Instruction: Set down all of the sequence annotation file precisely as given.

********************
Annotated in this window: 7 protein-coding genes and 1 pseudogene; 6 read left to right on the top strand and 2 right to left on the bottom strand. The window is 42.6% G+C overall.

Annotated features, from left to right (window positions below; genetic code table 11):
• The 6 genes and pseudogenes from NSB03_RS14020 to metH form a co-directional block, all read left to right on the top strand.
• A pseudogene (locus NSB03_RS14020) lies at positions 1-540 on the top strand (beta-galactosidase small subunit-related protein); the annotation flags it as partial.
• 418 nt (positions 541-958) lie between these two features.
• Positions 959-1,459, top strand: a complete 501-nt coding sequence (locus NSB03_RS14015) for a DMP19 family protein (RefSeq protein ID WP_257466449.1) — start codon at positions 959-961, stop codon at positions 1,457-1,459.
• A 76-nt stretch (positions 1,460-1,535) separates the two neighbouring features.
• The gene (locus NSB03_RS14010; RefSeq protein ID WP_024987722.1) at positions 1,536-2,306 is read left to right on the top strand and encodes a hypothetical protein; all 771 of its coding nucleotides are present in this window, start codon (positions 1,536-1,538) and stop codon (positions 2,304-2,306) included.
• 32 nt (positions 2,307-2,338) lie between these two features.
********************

Annotated in this window: 7 protein-coding genes and 1 pseudogene; 6 read left to right on the top strand and 2 right to left on the bottom strand. The window is 42.6% G+C overall.

Annotated features, from left to right (window positions below; genetic code table 11):
• The 6 genes and pseudogenes from NSB03_RS14020 to metH form a co-directional block, all read left to right on the top strand.
• A pseudogene (locus NSB03_RS14020) lies at positions 1-540 on the top strand (beta-galactosidase small subunit-related protein); the annotation flags it as partial.
• 418 nt (positions 541-958) lie between these two features.
• Positions 959-1,459, top strand: a complete 501-nt coding sequence (locus NSB03_RS14015) for a DMP19 family protein (RefSeq protein ID WP_257466449.1) — start codon at positions 959-961, stop codon at positions 1,457-1,459.
• A 76-nt stretch (positions 1,460-1,535) separates the two neighbouring features.
• The gene (locus NSB03_RS14010; RefSeq protein ID WP_024987722.1) at positions 1,536-2,306 is read left to right on the top strand and encodes a hypothetical protein; all 771 of its coding nucleotides are present in this window, start codon (positions 1,536-1,538) and stop codon (positions 2,304-2,306) included.
• 32 nt (positions 2,307-2,338) lie between these two features.